Cooperative learning model is an active process where students work in small teams/groups, each with students of different levels of ability, use a variety of learning activities to improve their understanding of a subject. Students have opportunities to actively participate in their learning, question and challenge each other, share and discuss their ideas, and adopt their learning. Ross and Smyth (1995) describe successful cooperative learning tasks as intellectually demanding, creative, open-ended, and involve higher order thinking tasks. In this model, it is essential to create a positive climate where interpersonal skills can be promoted so that positive emotions will be fostered among learners. Cooperative learning also helps the learners to feel empowered and respected to prepare them to face real
Self-Regulated Learning – the degree to which learners are metacognitively, motivationally, and behaviourally active participants in their own learning process (Cleary & Zimmerman, 2004). Self-Regulated Learning (SRL) denotes investigation and theory that has appeared since the mid-1980’s showing that students, “ … become principals of their own learning processes” (Zimmerman, 1998, p.1). A self-regulated learner is someone who is keenly engaged in maximising his or her performance and aptitude to learn. It does not only includes using control over reasoning activities (metacognition), but also developing metavolitional expertise that enables the regulation of attitudes, environments and behaviours to inspire optimal learning results. The below two case studies explains the very beginning attempts and planning to elaborate the idea that helps the progress of mathematical understanding and self regulated learning in KS3 mathematics lesson.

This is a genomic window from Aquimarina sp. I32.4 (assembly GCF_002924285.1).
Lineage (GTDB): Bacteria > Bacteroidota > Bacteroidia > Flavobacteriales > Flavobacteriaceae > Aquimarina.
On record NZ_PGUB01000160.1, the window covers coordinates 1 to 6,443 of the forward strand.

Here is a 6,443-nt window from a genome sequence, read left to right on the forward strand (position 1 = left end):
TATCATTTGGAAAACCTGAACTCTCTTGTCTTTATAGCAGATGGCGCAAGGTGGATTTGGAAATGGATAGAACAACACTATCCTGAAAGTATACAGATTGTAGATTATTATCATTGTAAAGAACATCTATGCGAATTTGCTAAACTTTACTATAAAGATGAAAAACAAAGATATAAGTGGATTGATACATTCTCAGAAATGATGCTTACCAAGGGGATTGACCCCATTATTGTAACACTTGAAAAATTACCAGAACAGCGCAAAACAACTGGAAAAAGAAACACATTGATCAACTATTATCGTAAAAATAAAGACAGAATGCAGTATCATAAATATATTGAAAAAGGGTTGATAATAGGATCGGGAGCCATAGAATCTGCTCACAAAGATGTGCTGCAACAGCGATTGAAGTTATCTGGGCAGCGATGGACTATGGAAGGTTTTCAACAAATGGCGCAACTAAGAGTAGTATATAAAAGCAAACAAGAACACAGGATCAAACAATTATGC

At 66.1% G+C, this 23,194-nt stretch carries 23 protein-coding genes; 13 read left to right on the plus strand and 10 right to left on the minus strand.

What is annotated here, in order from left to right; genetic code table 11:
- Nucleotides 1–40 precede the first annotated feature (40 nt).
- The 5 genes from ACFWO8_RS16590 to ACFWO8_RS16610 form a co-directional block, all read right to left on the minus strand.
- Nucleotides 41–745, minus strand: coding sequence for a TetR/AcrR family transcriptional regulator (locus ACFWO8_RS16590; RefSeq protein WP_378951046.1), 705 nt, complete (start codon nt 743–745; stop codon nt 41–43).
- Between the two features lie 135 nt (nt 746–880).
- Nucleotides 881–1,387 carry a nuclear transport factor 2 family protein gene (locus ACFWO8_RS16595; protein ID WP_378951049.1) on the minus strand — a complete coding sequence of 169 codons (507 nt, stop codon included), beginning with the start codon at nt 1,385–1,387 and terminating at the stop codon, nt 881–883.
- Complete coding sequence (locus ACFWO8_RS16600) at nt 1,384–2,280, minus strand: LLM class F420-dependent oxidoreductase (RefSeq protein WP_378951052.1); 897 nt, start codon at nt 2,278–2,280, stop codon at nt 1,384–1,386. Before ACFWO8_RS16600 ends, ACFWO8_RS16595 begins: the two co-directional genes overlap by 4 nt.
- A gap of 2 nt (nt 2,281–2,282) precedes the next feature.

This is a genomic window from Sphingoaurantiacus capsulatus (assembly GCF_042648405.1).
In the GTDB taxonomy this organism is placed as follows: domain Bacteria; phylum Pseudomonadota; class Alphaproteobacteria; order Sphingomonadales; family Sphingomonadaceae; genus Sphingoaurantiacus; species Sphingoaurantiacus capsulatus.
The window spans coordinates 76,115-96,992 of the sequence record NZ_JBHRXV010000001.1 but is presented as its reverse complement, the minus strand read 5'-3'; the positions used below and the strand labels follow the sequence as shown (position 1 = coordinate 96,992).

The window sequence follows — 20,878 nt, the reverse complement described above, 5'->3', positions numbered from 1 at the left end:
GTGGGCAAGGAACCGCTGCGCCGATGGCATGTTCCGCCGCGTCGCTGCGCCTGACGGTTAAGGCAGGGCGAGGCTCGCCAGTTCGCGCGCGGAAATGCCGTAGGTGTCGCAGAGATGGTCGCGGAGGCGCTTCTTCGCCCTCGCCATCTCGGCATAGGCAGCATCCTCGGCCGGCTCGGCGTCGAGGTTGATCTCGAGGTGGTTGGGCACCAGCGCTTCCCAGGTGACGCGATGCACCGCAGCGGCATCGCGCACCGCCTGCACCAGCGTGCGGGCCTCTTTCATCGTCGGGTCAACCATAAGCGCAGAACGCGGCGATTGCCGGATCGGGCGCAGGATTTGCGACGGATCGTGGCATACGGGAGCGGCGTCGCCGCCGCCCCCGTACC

There are various learning processes which a teacher can adopt and it solely depends on the children’s learning mode preferences present in the classroom. If the various learning activities are used whilst bearing in mind the children’s strengths and needs, each single child can reach his full potential and benefitting from each learning activity. Many theories struck me during the lectures amongst which Piaget’s and Vygostky’s theories. Mainly, they have struck me most because I can relate to them. The theories of Piaget’s Stages of Development and Vygotsky’s Zone of Proximal Development are very relevant to my pedagogy and teaching strategies adopted in my Year 1 classroom.
I can teach to the divergent learner by building the bond that they need. Taking the time to become their educational partner. I can actively engage the class in group discussions to really hook the divergent learner. The assimilating learner will need a guide; which I can do since I like to break down complex issues. I will provide them organized lectures and different perspectives to topics being discussed in class.
High-quality child development centers have always placed priority on children's intellectual learning. Today the emphasis is greater than ever, because new research is being reported that helps teachers better understand the mental or cognitive processes that are at work in the child. Updated by (Hearron, 2010). Some authors have classified the cognitive domain starting from simplest to the most complex one into six learning objectives which are also part of the development for this domain, recalling of past events/information, understanding of how things happen, applying of the use of knowledge, analyzing as taking apart of a piece of knowledge, evaluating which is based on decision making/judgment and creating to make new ideas out something else. According to Bloom (1956), while Bloom's original cognitive taxonomy did mention three levels of knowledge or products that